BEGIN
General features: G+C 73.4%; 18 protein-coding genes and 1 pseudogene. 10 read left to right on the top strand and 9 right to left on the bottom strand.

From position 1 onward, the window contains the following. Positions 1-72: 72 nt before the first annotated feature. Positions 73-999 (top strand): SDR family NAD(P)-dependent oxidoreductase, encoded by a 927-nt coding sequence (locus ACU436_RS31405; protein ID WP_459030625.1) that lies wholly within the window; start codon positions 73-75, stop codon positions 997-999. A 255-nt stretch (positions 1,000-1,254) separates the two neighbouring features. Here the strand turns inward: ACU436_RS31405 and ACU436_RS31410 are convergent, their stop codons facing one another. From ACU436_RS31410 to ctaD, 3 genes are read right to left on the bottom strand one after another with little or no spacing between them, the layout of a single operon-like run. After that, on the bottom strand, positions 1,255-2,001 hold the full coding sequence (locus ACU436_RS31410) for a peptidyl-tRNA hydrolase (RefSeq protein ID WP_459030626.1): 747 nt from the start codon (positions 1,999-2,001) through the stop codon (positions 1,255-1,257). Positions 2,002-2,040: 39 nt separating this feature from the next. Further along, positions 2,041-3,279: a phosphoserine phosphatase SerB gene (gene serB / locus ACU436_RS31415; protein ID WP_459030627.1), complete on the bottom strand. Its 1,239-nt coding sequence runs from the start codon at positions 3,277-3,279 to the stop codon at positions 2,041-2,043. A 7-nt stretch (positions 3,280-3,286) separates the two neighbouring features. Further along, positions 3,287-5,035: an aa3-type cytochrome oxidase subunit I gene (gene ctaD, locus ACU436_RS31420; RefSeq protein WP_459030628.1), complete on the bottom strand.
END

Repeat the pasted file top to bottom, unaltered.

General features: G+C 73.4%; 18 protein-coding genes and 1 pseudogene. 10 read left to right on the top strand and 9 right to left on the bottom strand.

From position 1 onward, the window contains the following. Positions 1-72: 72 nt before the first annotated feature. Positions 73-999 (top strand): SDR family NAD(P)-dependent oxidoreductase, encoded by a 927-nt coding sequence (locus ACU436_RS31405; protein ID WP_459030625.1) that lies wholly within the window; start codon positions 73-75, stop codon positions 997-999. A 255-nt stretch (positions 1,000-1,254) separates the two neighbouring features. Here the strand turns inward: ACU436_RS31405 and ACU436_RS31410 are convergent, their stop codons facing one another. From ACU436_RS31410 to ctaD, 3 genes are read right to left on the bottom strand one after another with little or no spacing between them, the layout of a single operon-like run. After that, on the bottom strand, positions 1,255-2,001 hold the full coding sequence (locus ACU436_RS31410) for a peptidyl-tRNA hydrolase (RefSeq protein ID WP_459030626.1): 747 nt from the start codon (positions 1,999-2,001) through the stop codon (positions 1,255-1,257). Positions 2,002-2,040: 39 nt separating this feature from the next. Further along, positions 2,041-3,279: a phosphoserine phosphatase SerB gene (gene serB / locus ACU436_RS31415; protein ID WP_459030627.1), complete on the bottom strand. Its 1,239-nt coding sequence runs from the start codon at positions 3,277-3,279 to the stop codon at positions 2,041-2,043. A 7-nt stretch (positions 3,280-3,286) separates the two neighbouring features. Further along, positions 3,287-5,035: an aa3-type cytochrome oxidase subunit I gene (gene ctaD, locus ACU436_RS31420; RefSeq protein WP_459030628.1), complete on the bottom strand.